This is the only book I have read by Karel Capek, and it was so powerful he instantly entered the Pantheon. It is still available (Amazon.com, etc)--go read it now. Don't forget to check out the Links section for more sites with information on War With The Newts.

Excerpt from the book

Here is an excerpt from the earlier chapters of the book when newts are viewed as a curiosity only.

[A reading from the Chapter ``Andrew Scheuchzer'' of The War
With the Newts, by Karl Capek, just after an intelligent Newt has
been placed in a London prison.] 

...the director of the Zoo, Sir Charles Wiggam, was walking
through some of the houses to make sure that everything was in
order. When he went through the section with the newts there was
a great splashing in one of the tanks, and somebody remarked in a
croaking voice, ``Good evening, sir.''

``Good evening,'' replied the director, taken aback. ``Who's

``Excuse me, sir,'' said the croaking voice. ``Isn't it Mr. Greggs?''

``Who's that?'' repeated the director.

``Andy. Andrew Scheuchzer.''

Sir Charles drew nearer the tank. There was only a newt sitting erect and motionless there. ``Who said something here?'' 

``Andy, sir,'' said the newt. ``Who are you?'' 

``Wiggam,'' blurted out Sir Charles in amazement. 

``I'm very pleased to make your acquaintance,'' said Andrias [the newt] politely. ``How do you do?'' 

``Damn it all,'' bawled Sir Charles. ``Greggs! Hey, Greggs!'' [Greggs is the cage-keeper.] 

Mr. Greggs rushed tot he door, breathless and apprehensive. ``I beg your pardon, sir?''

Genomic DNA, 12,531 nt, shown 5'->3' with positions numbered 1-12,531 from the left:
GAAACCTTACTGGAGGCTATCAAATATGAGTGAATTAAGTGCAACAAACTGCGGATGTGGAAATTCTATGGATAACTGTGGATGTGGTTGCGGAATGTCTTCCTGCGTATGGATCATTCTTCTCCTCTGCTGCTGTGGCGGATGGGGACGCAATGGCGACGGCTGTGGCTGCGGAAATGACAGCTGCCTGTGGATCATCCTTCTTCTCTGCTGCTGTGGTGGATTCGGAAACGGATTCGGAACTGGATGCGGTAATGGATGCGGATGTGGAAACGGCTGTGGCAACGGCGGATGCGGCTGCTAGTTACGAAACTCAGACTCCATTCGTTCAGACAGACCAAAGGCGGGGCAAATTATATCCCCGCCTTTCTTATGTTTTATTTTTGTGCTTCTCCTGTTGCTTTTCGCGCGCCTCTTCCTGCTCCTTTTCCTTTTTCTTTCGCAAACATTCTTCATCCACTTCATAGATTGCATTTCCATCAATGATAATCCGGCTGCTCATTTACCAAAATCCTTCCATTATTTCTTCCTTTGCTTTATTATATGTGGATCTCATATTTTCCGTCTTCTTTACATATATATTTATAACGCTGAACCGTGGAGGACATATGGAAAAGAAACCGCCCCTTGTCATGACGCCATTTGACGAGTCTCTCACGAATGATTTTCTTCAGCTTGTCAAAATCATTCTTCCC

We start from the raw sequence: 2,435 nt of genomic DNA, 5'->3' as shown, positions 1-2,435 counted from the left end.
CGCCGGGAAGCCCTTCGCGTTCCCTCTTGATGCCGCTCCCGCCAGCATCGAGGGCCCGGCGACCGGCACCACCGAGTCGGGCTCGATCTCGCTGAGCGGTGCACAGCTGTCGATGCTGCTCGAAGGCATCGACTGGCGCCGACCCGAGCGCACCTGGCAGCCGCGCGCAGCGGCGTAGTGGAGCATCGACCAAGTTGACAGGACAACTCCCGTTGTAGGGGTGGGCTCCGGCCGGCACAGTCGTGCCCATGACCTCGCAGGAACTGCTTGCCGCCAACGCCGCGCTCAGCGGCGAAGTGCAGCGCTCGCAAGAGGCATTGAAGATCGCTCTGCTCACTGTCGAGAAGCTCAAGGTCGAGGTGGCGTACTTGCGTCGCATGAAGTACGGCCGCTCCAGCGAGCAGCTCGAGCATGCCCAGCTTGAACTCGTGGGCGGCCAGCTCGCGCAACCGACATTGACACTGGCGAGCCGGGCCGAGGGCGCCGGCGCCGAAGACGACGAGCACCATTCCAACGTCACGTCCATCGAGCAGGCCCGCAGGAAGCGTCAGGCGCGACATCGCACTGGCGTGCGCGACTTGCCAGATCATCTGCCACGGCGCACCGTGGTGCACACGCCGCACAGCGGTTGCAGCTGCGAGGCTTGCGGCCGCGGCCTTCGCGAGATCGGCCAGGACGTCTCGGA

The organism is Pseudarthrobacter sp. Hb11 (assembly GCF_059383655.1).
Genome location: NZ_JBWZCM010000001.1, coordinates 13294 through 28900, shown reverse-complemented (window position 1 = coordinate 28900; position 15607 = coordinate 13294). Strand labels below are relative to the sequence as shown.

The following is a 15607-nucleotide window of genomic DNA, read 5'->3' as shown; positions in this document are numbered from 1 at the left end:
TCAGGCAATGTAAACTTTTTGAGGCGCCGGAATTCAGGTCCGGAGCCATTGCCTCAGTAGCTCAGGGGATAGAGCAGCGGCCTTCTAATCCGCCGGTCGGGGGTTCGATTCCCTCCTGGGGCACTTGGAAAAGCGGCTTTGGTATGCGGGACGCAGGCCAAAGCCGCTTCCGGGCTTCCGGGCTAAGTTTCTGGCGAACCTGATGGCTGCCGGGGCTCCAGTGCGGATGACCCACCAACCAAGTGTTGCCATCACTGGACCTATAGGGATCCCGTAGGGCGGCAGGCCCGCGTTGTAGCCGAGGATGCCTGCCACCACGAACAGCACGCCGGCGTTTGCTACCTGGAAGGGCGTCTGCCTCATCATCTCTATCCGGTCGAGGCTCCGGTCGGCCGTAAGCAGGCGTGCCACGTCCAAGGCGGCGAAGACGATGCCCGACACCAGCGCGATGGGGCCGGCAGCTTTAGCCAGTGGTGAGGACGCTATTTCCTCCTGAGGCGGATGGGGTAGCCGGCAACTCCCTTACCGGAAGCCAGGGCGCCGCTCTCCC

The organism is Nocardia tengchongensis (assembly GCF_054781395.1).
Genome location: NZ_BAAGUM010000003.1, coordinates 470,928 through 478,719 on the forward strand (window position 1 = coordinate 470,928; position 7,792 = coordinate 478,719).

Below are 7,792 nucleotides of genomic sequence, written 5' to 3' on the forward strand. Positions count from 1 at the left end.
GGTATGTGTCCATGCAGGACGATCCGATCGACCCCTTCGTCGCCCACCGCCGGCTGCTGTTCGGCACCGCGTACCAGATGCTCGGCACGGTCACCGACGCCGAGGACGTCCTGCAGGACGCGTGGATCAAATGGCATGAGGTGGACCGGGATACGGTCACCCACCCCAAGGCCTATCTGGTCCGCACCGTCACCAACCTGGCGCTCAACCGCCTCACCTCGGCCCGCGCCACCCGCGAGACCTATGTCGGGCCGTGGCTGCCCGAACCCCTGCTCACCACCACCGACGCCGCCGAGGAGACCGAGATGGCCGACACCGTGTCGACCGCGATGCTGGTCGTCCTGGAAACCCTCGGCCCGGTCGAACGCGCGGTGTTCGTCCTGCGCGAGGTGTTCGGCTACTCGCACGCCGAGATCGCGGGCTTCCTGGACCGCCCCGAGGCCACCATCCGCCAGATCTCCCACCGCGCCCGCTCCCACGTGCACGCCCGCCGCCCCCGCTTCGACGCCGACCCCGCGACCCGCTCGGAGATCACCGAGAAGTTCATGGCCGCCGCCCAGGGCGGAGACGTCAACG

``Greggs, what does this mean?'' burst out Sir Charles. 

``Is there something wrong, sir?'' stammered Mr. Greggs uncertainly. 

``This animal here is talking!'' 

``Excuse me, sir,'' said Mr. Greggs, abashed. ``You ought not to do that, Andy. haven't I told you a thousand times that you
ought not to annoy people with your talking? I beg your pardon, sir; it won't happen again.''

``Is it you that has taught this newt to talk?'' 

``But he began it, sir,'' expostulated Greggs in self-defence. 

``I hope that it won't happen again, Greggs,'' said Sir Charles sternly. ``I shall keep my eye on you.'' 

Some time later Sir Charles was sitting beside Professor Petrov and discussing the so-called animal intelligence, conditioned
reflexes, and how popular ideas overrate the reasoning powers of animals. Professor Petrov expressed his doubts about the
Elberfeld horses which, it was said, could not only count, but also raise a number to a higher power and find the square root of
a number; ``for not even a normal, intelligent man can extract the square root of a number, can he?'' said the great scientist. 

Dominik Zunt 1998-2004, design: Radek Varbuchta